The complete guide to hunting in Spain
- Credit: Archant
Which species can you hunt in sunny Spain? Where are the best hunting areas in Spain? What should you take on a Spanish hunting holiday? Tony Jackson answers all these questions and more!
While the climate in Spain is generally mild to hot, a number of hunts are conducted during the winter months when it can be cold in the morning and evening, even in the south of the country. This is particularly the case when monterias are taking place and you are remaining still for long periods. Generally, though, you will be hunting in the mountains and hills, which are usually covered in shrub, and this can make the stalking challenging.
Camouflage is appropriate, and mountain or digital camo as opposed to Realtree is best. It is not essential, but a blending background colour is sensible. For some hunts, such as aoudad or Spanish ibex, you may be in very hot conditions with little chance of rain, so lightweight clothing is advised. In the north, however, it can be wet and cold in the morning, but hotter in the afternoon, so layers are advised with a rainproof outer shell.
A good pair of walking boots with ankle support and Vibram soles or similar for grip is essential. A medium to lightweight boot is ideal. Prickly plants and undergrowth can be tough, so gaiters are recommended.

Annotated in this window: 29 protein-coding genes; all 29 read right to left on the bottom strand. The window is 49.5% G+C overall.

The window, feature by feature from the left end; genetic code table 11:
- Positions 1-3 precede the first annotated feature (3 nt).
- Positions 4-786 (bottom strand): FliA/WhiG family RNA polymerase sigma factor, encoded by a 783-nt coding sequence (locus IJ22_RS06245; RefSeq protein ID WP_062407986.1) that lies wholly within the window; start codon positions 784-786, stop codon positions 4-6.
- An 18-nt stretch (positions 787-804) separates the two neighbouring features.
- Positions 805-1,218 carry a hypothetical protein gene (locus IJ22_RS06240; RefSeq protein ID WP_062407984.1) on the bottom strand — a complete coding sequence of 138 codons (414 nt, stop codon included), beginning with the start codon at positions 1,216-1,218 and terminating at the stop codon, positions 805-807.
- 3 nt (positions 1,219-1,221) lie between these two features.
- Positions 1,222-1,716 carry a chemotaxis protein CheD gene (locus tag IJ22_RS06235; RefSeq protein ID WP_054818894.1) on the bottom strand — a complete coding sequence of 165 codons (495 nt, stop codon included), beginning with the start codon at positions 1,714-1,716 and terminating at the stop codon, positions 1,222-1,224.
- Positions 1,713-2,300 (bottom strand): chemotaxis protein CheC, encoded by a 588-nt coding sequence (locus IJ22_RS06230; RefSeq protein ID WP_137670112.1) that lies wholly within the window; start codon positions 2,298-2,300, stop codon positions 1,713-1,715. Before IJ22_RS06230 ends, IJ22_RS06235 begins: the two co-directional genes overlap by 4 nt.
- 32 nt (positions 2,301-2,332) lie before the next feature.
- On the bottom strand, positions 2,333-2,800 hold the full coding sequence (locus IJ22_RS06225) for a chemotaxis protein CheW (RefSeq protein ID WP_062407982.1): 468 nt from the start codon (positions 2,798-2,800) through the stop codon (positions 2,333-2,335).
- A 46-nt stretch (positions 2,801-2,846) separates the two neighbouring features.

This is normally in a local hotel and, in some instances, particularly on a monteria, a lodge will be used. As hunters are constantly moving to areas where the sport is best, accommodation is not always the same, so you may not know where you will be staying in advance.
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On most hunts, accommodation is basic but comfortable, and you return every night to a hot shower and comfortable bed, so clothing is not as important as it is on a wilderness hunt.
Generally, there are good roads into the 'back country', so hunters do not have to be super fit. Each individual hunter's abilities can be catered for, and if they are unable to climb, there are areas where a vehicle can take them to a mountain top from which they can stalk down. Normally, however, some walking would be required.
Suitable calibres would be any of the 6.5s up to .300 Win Mag. Long shots are often required, so a rifle that can carry impact out to 400m (although shots are normally well under this) is sensible. Ibex and aoudad are quite tough animals.
Flights from the UK generally take about two hours and there are numerous options on budget airlines. Those wishing to bring their own rifles will need an EU firearms pass. Note that Ryanair refuses to carry guns. Alternatively, suitable rifles can be arranged in Spain at no extra cost.
Depending on the outfitter, hunting insurance may be included in the cost of the hunt, but hunters are recommended to also take out their own travel/medical insurance. Spain has a good infrastructure and hunters are never far from medical assistance.
The food and culture are both fantastic, and there is always plenty to do should you shoot your animal on day one or wish to extend the holiday for several days.
Barbary Sheep/Aoudad: Mostly hunted by stalking; the option to sit in a hide is available, but is not recommended. Hunting for aoudad was closed two years ago, but licences are now being issued.
Season: October to March
Murcia Province - fly to Murcia or Alicante.